Scalability and interoperability—two of the biggest challenges that the blockchain community is presently facing. In a broader context, these are also among the greatest hindrances to large scale mainstream adoption of this emerging technology. Consequently, there have been significant efforts among innovators, developers, and almost every other stakeholder in this domain to conceive of viable solutions to these problems. And in fact, there have been several positive or at least promising outcomes already.
With Ethereum’s advent in 2015, smart contracts have become a reality, widening the scope for interoperable, blockchain-based solutions through dApps. In doing so, the platform has become one of the pillars of a truly decentralized world that extends much beyond P2P finance. Taking a cue, innovators such as RSK have further diversified the space by bringing smart contracts onto the Bitcoin blockchain.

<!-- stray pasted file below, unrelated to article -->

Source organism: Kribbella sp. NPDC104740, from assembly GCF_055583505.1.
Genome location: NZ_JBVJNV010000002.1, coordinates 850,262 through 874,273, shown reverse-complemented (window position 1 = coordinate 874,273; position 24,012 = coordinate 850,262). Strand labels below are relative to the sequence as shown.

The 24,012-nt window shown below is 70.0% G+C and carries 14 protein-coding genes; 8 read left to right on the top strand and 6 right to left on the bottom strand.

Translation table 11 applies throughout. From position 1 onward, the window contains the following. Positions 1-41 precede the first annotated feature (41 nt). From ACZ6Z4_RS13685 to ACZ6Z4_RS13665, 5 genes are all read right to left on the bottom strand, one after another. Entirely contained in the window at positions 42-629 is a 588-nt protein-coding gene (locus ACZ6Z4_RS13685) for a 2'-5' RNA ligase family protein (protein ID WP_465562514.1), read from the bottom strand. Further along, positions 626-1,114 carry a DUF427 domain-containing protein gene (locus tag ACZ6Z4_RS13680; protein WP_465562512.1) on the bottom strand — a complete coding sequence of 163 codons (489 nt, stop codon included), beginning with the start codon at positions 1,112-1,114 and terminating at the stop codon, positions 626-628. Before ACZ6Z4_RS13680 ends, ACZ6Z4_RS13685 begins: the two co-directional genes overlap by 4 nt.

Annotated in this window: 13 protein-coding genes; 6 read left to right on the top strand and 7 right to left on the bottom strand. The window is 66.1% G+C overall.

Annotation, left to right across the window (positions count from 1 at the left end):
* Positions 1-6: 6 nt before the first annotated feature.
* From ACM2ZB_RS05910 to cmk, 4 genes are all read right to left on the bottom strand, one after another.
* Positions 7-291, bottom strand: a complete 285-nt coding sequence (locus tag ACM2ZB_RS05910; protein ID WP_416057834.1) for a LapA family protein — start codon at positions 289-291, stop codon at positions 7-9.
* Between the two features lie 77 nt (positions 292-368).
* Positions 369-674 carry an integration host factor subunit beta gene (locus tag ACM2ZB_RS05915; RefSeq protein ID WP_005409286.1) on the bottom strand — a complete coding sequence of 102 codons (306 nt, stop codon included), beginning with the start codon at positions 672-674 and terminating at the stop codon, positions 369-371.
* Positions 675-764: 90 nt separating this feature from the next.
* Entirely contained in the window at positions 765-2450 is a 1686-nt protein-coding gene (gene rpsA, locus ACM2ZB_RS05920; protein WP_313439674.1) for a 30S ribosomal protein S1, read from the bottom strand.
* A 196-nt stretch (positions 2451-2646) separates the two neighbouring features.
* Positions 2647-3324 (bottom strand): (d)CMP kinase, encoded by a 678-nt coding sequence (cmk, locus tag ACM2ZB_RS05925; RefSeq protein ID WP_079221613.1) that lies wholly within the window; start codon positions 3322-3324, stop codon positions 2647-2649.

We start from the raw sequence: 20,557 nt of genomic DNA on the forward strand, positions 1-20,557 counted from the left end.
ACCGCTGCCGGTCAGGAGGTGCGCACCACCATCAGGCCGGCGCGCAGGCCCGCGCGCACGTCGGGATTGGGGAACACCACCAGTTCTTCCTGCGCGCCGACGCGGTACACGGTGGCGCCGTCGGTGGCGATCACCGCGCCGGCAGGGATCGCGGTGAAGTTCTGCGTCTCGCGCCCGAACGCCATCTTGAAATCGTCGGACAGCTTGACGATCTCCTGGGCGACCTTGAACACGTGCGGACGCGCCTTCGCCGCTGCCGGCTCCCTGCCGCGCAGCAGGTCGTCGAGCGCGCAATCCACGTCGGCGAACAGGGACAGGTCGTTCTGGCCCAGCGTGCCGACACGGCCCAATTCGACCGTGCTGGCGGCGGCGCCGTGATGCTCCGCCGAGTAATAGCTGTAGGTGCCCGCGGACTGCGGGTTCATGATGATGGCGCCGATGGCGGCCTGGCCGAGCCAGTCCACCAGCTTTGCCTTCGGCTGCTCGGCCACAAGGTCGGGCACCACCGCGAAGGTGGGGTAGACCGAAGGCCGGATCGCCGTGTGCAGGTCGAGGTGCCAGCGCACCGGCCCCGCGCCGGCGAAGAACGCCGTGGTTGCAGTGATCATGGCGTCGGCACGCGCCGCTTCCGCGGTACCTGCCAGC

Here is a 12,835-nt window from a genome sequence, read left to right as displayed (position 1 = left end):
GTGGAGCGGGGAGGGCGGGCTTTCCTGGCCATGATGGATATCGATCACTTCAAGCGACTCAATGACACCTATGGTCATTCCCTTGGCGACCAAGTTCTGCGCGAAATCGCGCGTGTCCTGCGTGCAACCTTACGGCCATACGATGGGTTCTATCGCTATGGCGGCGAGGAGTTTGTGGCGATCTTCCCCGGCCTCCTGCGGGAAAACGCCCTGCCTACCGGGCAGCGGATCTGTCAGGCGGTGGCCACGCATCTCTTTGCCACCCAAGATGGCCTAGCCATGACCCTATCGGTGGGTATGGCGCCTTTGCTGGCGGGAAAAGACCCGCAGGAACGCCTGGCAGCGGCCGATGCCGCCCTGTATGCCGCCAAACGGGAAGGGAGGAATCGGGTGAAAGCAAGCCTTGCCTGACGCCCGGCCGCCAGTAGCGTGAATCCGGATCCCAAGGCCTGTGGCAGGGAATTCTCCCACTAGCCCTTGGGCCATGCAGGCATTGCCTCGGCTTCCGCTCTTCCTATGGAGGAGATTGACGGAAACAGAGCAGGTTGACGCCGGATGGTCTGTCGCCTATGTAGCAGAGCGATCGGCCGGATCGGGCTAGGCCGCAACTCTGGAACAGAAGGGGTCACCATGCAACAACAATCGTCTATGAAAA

In essence, smart contracts have emerged as a cornerstone of decentralized ecosystems. After all, it is ultimately the smart contracts that actually replace the “trusted intermediaries” of centralized systems. However, despite their significance, smart contracts have certain limitations in and of themselves. The most pertinent among these is the need for reliable data inputs as triggers which often have to come from off-chain sources if the full potential is to be realized.
Over time, off-chain interactions have become a classic problem for the blockchain community to which oracles have emerged as a solution. In turn, they also represent a way of imparting the much-needed scalability and interoperability for blockchains and other decentralized ecosystems. In essence, oracles work much in the same way as their namesake from ancient Greece. Having said that, this guide takes a deep dive into oracles, outlining in the process RSK’s approach to the messengers of the blockchain world.What is an Oracle?